On Thursday 2 February, Labour snatched a seat from UKIP in a council by-election, increasing its share of the vote. And the result may indicate that Jeremy Corbyn’s stance on voting for the government’s Article 50 bill was popular, as the election win was in an area that overwhelmingly voted to leave the EU.
Labour gained the second seat in Dinnington (Rotherham) from UKIP. The election followed the resignation of the previous UKIP councillor. The Labour candidate, John Vjestica, won with 36.1% of the vote; an increase of 15.5% on the last election and a 9.3% swing from UKIP. The result means that Labour now has all three councillors in the ward. And it’s worth noting that Vjestica was also the candidate for Dinnington in last year’s election, when UKIP’s Ian Finnie won.
But the result is interesting for a number reasons. Firstly, in last year’s EU referendum, Rotherham voted to leave the EU by 68%; well above the 51.9% UK average. And the Dinnington seat has been held by UKIP since 2014. But also, the Labour Party in Rotherham has been marred by controversy and incompetence in recent years.
Not least is its disastrous handling of the child sexual abuse scandal. 1,400 children were sexually abused, assaulted, exploited and raped in Rotherham over a 16-year period. And the Labour-led local authority did nothing. Also, in 2015, the government took over Rotherham Council in the wake of the scandal, as a report found a culture of “bullying”, “cover-ups”, and “silencing whistle-blowers” within the authority.
So the win over UKIP may be indicative of an approval at local level for Corbyn and Labour’s stance on voting with the government to trigger Article 50. A move which saw 47 Labour MPs defy the party’s three-line whip to vote against the government.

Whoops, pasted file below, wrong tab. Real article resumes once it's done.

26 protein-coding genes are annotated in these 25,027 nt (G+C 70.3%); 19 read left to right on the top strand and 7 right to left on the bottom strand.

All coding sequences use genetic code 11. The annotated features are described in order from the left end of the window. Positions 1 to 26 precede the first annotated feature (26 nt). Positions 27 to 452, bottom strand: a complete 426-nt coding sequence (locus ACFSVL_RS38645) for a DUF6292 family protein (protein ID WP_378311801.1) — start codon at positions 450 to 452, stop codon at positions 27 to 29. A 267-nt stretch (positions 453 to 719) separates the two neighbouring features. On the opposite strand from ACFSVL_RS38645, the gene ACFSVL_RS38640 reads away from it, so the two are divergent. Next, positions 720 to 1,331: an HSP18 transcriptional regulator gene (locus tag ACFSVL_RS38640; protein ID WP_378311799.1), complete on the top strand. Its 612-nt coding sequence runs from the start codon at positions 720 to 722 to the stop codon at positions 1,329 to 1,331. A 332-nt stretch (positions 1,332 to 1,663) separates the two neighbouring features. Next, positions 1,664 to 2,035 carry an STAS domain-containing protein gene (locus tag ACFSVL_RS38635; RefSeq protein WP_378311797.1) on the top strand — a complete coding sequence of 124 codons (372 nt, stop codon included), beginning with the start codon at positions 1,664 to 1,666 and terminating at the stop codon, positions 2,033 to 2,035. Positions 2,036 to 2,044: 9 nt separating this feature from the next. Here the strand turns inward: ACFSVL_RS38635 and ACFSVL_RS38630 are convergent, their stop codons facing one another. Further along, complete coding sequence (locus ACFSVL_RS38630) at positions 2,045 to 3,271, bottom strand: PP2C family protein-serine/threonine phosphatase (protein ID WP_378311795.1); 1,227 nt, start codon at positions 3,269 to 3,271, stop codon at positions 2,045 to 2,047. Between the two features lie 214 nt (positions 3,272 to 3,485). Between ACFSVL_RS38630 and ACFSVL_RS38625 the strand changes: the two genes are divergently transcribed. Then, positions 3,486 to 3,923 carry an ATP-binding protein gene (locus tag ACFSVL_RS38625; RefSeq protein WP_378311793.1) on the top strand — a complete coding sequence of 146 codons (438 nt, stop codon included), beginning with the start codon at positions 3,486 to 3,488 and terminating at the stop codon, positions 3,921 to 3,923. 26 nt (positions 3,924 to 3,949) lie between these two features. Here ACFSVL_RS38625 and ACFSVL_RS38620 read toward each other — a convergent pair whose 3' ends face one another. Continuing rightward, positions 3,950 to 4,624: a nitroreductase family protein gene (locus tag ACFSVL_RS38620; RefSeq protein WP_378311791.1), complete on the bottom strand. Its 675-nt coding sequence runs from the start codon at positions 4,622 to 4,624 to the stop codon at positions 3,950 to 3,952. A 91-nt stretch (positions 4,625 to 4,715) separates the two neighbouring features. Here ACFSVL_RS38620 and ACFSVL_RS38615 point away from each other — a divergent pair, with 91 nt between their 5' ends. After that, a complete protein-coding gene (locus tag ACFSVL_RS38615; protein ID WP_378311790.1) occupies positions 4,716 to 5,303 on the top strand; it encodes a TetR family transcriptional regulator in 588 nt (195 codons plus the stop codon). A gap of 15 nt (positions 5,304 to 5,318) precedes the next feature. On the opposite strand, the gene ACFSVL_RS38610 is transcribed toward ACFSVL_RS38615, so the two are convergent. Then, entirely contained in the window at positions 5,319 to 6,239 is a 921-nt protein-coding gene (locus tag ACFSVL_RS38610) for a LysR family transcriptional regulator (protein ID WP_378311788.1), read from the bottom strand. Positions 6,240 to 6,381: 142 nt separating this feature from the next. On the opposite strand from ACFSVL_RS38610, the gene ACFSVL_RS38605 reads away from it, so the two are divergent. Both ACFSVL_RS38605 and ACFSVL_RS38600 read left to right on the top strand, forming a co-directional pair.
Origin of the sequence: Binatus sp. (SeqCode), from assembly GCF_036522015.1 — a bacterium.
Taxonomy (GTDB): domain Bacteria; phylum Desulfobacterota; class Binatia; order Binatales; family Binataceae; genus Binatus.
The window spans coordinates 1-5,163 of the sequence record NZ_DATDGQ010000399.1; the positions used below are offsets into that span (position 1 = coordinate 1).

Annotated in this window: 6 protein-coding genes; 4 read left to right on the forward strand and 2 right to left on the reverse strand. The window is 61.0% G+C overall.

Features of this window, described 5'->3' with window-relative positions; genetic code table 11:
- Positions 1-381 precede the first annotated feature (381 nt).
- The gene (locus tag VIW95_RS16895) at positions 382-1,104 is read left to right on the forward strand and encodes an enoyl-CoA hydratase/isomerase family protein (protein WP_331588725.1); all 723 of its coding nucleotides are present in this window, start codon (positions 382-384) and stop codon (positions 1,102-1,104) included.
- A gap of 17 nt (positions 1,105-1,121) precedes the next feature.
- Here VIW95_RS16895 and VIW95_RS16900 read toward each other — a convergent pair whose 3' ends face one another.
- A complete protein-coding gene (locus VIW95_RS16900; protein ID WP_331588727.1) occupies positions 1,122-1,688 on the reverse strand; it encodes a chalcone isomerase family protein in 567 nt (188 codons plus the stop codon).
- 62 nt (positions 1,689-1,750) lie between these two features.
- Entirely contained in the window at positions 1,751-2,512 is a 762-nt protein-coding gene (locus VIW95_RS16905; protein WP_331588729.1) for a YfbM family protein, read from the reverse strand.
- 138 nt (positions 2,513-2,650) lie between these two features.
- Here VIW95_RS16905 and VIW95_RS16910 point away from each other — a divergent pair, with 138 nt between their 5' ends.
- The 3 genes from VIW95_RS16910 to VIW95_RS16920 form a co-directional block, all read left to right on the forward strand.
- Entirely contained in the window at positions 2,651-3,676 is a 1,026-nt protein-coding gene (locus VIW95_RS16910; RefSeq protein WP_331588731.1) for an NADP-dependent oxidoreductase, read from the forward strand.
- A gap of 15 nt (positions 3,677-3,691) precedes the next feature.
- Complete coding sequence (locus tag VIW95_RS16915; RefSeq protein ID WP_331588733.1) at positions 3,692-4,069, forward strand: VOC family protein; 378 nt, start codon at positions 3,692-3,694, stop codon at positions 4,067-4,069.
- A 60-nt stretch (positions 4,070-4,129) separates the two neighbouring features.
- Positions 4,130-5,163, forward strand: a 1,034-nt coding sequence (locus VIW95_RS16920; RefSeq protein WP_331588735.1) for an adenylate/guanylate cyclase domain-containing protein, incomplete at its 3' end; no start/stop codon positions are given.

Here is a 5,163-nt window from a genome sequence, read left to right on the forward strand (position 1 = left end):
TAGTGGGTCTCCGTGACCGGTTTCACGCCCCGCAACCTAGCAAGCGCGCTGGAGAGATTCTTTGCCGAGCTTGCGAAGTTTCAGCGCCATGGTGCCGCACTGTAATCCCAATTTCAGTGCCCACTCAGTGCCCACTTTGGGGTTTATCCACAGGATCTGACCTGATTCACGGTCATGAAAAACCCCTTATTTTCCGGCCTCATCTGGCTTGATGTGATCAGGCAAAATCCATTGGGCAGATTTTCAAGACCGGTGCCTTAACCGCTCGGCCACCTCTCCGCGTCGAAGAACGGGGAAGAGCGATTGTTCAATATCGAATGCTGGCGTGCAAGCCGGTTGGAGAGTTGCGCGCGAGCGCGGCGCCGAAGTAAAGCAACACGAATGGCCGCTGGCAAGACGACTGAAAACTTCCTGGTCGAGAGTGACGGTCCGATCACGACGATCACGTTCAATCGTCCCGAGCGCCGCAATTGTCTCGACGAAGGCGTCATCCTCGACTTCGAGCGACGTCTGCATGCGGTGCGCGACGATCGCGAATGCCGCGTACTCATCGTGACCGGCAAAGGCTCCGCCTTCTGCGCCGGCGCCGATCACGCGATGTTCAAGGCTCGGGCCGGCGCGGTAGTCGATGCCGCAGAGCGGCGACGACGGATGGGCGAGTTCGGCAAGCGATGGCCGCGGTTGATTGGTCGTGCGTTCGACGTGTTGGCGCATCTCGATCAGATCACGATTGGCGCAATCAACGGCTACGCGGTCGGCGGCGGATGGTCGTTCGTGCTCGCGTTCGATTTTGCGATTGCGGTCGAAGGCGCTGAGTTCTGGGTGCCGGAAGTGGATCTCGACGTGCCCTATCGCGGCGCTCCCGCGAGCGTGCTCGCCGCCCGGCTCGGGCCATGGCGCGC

But it’s not all good news.
A mixed bag
The turnout in the Dinnington by-election was just 19.4%; very low even by local standards and down 11.4% on the previous election. Also, in nearby Brinsworth and Catcliffe, the Lib Dems swept to victory over Labour, in a by-election triggered by the resignation of a Labour councillor. Following a conviction for a sexual assault in November 2016, Labour’s Andrew Roddinson stepped down. The Lib Dems won with a 66% share of the vote; an increase of 50.4% and a 38.3% swing from Labour.
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So while the Dinnington result could be indicative of the public’s approval of Labour’s national stance on Brexit, the Brinsworth and Catcliffe result shows it’s not all plain sailing for the party. The real test will come in the forthcoming Westminster by-elections in Copeland and Stoke Central. Elections which may well make or break Corbyn’s leadership.
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